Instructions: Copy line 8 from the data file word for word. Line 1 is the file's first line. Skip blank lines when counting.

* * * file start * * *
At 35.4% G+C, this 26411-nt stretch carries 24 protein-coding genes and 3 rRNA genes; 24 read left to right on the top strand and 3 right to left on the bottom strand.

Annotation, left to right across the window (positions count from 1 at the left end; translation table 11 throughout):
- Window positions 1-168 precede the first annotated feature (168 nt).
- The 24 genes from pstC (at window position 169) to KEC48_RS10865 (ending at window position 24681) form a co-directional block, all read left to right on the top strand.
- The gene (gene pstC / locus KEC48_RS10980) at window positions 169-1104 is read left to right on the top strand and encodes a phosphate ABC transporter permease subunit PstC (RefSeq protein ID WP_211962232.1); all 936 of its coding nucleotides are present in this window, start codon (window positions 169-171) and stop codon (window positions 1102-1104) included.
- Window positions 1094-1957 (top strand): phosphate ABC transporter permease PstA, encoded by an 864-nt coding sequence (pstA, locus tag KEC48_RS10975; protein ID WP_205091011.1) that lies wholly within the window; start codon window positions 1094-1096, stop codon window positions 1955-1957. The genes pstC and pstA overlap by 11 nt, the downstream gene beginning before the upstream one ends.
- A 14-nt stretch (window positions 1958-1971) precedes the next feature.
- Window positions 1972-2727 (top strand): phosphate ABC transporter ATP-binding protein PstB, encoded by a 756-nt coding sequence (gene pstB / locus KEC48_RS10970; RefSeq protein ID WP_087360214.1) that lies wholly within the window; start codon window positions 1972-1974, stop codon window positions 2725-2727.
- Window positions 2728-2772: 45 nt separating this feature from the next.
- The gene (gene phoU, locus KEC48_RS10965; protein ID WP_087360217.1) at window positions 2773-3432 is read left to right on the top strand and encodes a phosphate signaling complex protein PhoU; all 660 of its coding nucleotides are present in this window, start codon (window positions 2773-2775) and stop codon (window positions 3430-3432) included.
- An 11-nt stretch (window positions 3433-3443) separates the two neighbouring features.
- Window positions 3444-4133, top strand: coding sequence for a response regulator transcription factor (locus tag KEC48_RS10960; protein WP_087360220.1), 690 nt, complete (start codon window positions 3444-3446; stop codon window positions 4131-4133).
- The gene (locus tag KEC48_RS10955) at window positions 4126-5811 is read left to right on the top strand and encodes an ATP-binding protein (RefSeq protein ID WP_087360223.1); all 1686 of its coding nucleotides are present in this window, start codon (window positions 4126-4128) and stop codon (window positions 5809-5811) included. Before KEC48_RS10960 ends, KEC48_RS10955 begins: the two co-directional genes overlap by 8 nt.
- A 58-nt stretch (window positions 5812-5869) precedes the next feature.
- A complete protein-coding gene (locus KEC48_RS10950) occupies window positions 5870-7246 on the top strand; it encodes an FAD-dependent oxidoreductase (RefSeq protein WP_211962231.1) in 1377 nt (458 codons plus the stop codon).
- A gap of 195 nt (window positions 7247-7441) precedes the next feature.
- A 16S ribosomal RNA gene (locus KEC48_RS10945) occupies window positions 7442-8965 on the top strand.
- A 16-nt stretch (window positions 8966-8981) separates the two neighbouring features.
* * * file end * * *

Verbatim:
- Window positions 1972-2727 (top strand): phosphate ABC transporter ATP-binding protein PstB, encoded by a 756-nt coding sequence (gene pstB / locus KEC48_RS10970; RefSeq protein ID WP_087360214.1) that lies wholly within the window; start codon window positions 1972-1974, stop codon window positions 2725-2727.